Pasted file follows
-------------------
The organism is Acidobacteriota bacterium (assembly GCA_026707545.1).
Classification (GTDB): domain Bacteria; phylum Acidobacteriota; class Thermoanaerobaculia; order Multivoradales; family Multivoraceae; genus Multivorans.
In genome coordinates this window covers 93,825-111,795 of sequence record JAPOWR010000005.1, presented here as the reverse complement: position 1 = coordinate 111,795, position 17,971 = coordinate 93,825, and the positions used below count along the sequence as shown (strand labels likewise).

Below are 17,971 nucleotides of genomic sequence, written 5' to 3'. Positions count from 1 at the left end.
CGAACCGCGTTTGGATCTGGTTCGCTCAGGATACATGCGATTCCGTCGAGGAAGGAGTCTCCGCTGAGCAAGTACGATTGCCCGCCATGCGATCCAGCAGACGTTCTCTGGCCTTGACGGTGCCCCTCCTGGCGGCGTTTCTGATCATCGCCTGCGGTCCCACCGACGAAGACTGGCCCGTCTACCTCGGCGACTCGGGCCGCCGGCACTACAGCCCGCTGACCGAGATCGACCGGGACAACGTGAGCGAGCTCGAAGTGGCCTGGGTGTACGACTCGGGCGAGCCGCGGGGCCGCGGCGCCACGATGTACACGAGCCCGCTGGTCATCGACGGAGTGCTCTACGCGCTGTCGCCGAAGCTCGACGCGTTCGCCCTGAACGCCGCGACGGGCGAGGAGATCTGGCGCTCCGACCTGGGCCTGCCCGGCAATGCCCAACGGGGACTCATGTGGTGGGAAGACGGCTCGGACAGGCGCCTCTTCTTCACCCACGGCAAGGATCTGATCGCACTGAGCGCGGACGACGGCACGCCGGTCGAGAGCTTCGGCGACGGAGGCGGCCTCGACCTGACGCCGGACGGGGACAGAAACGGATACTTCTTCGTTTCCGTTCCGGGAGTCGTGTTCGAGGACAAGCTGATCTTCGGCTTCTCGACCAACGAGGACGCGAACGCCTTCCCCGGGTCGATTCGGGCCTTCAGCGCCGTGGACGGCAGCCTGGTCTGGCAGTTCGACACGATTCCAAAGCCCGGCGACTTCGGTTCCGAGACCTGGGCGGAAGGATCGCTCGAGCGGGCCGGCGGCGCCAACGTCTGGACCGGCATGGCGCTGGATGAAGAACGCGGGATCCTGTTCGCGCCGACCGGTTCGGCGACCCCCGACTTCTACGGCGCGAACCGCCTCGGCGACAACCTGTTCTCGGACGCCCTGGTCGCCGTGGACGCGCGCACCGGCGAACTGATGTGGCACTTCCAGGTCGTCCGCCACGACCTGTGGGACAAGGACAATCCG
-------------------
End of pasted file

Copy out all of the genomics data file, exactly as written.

The organism is Acidobacteriota bacterium (assembly GCA_026707545.1).
Classification (GTDB): domain Bacteria; phylum Acidobacteriota; class Thermoanaerobaculia; order Multivoradales; family Multivoraceae; genus Multivorans.
In genome coordinates this window covers 93,825-111,795 of sequence record JAPOWR010000005.1, presented here as the reverse complement: position 1 = coordinate 111,795, position 17,971 = coordinate 93,825, and the positions used below count along the sequence as shown (strand labels likewise).

Below are 17,971 nucleotides of genomic sequence, written 5' to 3'. Positions count from 1 at the left end.
CGAACCGCGTTTGGATCTGGTTCGCTCAGGATACATGCGATTCCGTCGAGGAAGGAGTCTCCGCTGAGCAAGTACGATTGCCCGCCATGCGATCCAGCAGACGTTCTCTGGCCTTGACGGTGCCCCTCCTGGCGGCGTTTCTGATCATCGCCTGCGGTCCCACCGACGAAGACTGGCCCGTCTACCTCGGCGACTCGGGCCGCCGGCACTACAGCCCGCTGACCGAGATCGACCGGGACAACGTGAGCGAGCTCGAAGTGGCCTGGGTGTACGACTCGGGCGAGCCGCGGGGCCGCGGCGCCACGATGTACACGAGCCCGCTGGTCATCGACGGAGTGCTCTACGCGCTGTCGCCGAAGCTCGACGCGTTCGCCCTGAACGCCGCGACGGGCGAGGAGATCTGGCGCTCCGACCTGGGCCTGCCCGGCAATGCCCAACGGGGACTCATGTGGTGGGAAGACGGCTCGGACAGGCGCCTCTTCTTCACCCACGGCAAGGATCTGATCGCACTGAGCGCGGACGACGGCACGCCGGTCGAGAGCTTCGGCGACGGAGGCGGCCTCGACCTGACGCCGGACGGGGACAGAAACGGATACTTCTTCGTTTCCGTTCCGGGAGTCGTGTTCGAGGACAAGCTGATCTTCGGCTTCTCGACCAACGAGGACGCGAACGCCTTCCCCGGGTCGATTCGGGCCTTCAGCGCCGTGGACGGCAGCCTGGTCTGGCAGTTCGACACGATTCCAAAGCCCGGCGACTTCGGTTCCGAGACCTGGGCGGAAGGATCGCTCGAGCGGGCCGGCGGCGCCAACGTCTGGACCGGCATGGCGCTGGATGAAGAACGCGGGATCCTGTTCGCGCCGACCGGTTCGGCGACCCCCGACTTCTACGGCGCGAACCGCCTCGGCGACAACCTGTTCTCGGACGCCCTGGTCGCCGTGGACGCGCGCACCGGCGAACTGATGTGGCACTTCCAGGTCGTCCGCCACGACCTGTGGGACAAGGACAATCCG